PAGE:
Articles by Anne K. Yoder

May 20, 2015

László Krasznahorkai Wins the Man Booker International Prize 0

The Man Booker International prize was just awarded to Hungarian author László Krasznahorkai, author of Satantango (later adapted for film by Béla Tarr) and Seiobo There Below. When asked to recommend a starting point for readers who have yet to encounter his work, the author defers: “I couldn’t recommend anything … instead, I’d advise them to […]

March 4, 2015

An Intimate Guest: On Lynne Tillman’s ‘What Gets Kept’ 0

Tillman’s authorial voice is singular, and her spoken voice is, too. It’s truly an amplification of the voice on the page. Many people have remarked on the quality of Tillman’s voice: its strength and intellect, its wit and warmth. It’s also raspy, sensitive, perceptive, keen—delivered with a New York accent.

February 19, 2015

The Possibility of A Voice: The Millions Interviews Joshua Corey 1

The mechanics of plot and the market-driven expectations that drive most American novels kept me from attempting fiction for a long time.

January 23, 2015

The Point Issue 9: On Art, Commerce, and the Prescience of DeLillo’s Cosmopolis 1

New at The Point: an incisive look at Don DeLillo’s Cosmopolis that calls it “the most prescient American novel of the past fifteen years” and asks,”is it possible to mount any meaningful resistance to capitalism on the level of culture?” The latest print issue features this essay as well as a symposium on privacy, and will be launched at a release party in […]

June 25, 2014

Alternate Routes: A Summer Reading Itinerary 1

I never can quite fathom summer’s end at its start, and so my reading lists stretch on endlessly, too, crammed with long novels too unwieldy for the demands of other seasons.

April 1, 2014

On New Afghan Writing: An Interview with Adam Klein 0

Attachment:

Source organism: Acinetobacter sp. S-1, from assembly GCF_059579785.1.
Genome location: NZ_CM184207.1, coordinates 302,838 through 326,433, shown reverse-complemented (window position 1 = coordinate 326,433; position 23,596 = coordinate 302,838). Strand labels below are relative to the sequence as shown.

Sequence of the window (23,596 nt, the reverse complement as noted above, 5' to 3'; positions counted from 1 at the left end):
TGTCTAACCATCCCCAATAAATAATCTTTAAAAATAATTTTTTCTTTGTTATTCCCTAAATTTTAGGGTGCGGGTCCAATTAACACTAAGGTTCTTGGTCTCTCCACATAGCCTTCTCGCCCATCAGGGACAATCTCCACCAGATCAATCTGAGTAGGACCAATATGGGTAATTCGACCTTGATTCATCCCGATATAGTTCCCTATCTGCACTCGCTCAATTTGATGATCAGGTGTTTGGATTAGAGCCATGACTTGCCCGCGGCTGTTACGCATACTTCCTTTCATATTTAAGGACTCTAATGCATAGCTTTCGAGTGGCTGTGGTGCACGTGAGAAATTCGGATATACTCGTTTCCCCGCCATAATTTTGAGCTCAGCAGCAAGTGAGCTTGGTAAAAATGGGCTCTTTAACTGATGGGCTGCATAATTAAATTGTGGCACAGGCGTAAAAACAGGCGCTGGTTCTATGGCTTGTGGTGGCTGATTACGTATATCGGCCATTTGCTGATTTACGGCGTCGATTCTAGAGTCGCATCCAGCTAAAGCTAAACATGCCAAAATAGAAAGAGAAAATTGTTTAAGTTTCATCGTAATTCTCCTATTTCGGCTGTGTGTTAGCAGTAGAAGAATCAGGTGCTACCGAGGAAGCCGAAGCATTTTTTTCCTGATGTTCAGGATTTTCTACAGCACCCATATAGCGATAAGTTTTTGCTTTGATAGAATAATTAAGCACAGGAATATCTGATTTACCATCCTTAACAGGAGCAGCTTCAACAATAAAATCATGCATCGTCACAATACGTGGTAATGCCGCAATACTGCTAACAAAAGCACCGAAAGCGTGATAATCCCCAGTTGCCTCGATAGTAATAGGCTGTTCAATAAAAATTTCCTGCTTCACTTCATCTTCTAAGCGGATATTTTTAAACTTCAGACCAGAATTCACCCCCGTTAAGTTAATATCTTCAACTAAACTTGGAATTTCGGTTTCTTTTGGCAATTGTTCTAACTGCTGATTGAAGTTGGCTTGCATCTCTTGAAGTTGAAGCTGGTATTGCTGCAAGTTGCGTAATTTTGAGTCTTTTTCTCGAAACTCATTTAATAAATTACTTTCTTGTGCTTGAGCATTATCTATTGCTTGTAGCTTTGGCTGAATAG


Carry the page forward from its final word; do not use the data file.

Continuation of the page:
I know a teacher’s role is not to be an analyst. Actually, I don’t know this. I don’t know why it would be wrong to bring up where the energy of the text is, where the elisions are. To some degree, you move the writer before they can move their text. That’s what I mean by permission. It isn’t the silent listener at the end of a couch but it feels that way – waiting for a writer to face their anxieties, their resistances.

February 28, 2014

I’m with the Losers: On Dubravka Ugrešić’s Europe in Sepia 6

The prognosis? It’s not good. Ugrešić laments what has become of the author who has to perform to earn a pittance and a hot meal. She laments a culture where action and image trump the self-doubt and time for contemplation.

February 21, 2014

A Feast for the Vicarious Foodie: On Michelle Wildgen’s Bread and Butter 9

And the food! If nothing else (and there is plenty else), the novel revels in its cuisine. Sentences are peppered with exquisite dishes throughout and take detailed note of the textures and presentation and garnishes, allowing reader gorge. Dishes served include pig’s ear, hard salami, putty-colored lambs tongue, rabbit ragù with pappardelle, salted brittle, and sardines.

December 8, 2013

A Year in Reading: Anne K. Yoder 0

This year, as I embarked on a novel, I became a kind of kleptomaniac, with all of the ghosts and voices and ideas from the books I’d just read haunting my attempts to put words on the page.

October 10, 2013

New Herring Press: Purveyor of Prose Chapbooks 0

New Herring Press is a Brooklyn/Portland publisher of prose chapbooks, and they’re likely the best new chapbook press you haven’t heard of yet. Volume II of their annual series features titles by Eileen Myles, Justin Torres, Amanda Davidson, and Sara Veglahn, with cover art by illustrator Jacob Magraw-Mickelson. NHP’s ultra-short backlist includes notable authors like […]